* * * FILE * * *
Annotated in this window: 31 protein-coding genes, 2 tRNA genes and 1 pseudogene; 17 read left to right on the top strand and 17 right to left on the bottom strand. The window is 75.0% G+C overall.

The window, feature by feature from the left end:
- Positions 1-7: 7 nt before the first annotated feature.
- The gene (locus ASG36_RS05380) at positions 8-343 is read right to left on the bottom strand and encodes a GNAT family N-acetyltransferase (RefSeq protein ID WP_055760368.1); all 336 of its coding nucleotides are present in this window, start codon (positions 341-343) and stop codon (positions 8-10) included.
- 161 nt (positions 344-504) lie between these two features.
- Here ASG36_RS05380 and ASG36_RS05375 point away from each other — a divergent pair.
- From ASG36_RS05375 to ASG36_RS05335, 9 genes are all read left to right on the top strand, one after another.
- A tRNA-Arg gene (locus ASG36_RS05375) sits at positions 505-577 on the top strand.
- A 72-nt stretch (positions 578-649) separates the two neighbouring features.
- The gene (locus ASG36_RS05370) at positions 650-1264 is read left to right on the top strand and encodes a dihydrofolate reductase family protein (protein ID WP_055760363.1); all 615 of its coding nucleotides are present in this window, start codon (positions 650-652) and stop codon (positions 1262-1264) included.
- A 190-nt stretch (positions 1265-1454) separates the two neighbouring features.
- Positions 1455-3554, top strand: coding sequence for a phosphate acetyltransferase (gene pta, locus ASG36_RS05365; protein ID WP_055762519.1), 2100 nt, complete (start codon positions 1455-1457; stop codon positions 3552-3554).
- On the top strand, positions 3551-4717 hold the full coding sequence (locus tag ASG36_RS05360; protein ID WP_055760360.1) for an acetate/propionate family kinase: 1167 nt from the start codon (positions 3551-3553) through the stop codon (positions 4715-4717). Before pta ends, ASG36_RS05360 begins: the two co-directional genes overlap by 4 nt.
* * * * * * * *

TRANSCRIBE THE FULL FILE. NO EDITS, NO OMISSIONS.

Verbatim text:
Annotated in this window: 31 protein-coding genes, 2 tRNA genes and 1 pseudogene; 17 read left to right on the top strand and 17 right to left on the bottom strand. The window is 75.0% G+C overall.

The window, feature by feature from the left end:
- Positions 1-7: 7 nt before the first annotated feature.
- The gene (locus ASG36_RS05380) at positions 8-343 is read right to left on the bottom strand and encodes a GNAT family N-acetyltransferase (RefSeq protein ID WP_055760368.1); all 336 of its coding nucleotides are present in this window, start codon (positions 341-343) and stop codon (positions 8-10) included.
- 161 nt (positions 344-504) lie between these two features.
- Here ASG36_RS05380 and ASG36_RS05375 point away from each other — a divergent pair.
- From ASG36_RS05375 to ASG36_RS05335, 9 genes are all read left to right on the top strand, one after another.
- A tRNA-Arg gene (locus ASG36_RS05375) sits at positions 505-577 on the top strand.
- A 72-nt stretch (positions 578-649) separates the two neighbouring features.
- The gene (locus ASG36_RS05370) at positions 650-1264 is read left to right on the top strand and encodes a dihydrofolate reductase family protein (protein ID WP_055760363.1); all 615 of its coding nucleotides are present in this window, start codon (positions 650-652) and stop codon (positions 1262-1264) included.
- A 190-nt stretch (positions 1265-1454) separates the two neighbouring features.
- Positions 1455-3554, top strand: coding sequence for a phosphate acetyltransferase (gene pta, locus ASG36_RS05365; protein ID WP_055762519.1), 2100 nt, complete (start codon positions 1455-1457; stop codon positions 3552-3554).
- On the top strand, positions 3551-4717 hold the full coding sequence (locus tag ASG36_RS05360; protein ID WP_055760360.1) for an acetate/propionate family kinase: 1167 nt from the start codon (positions 3551-3553) through the stop codon (positions 4715-4717). Before pta ends, ASG36_RS05360 begins: the two co-directional genes overlap by 4 nt.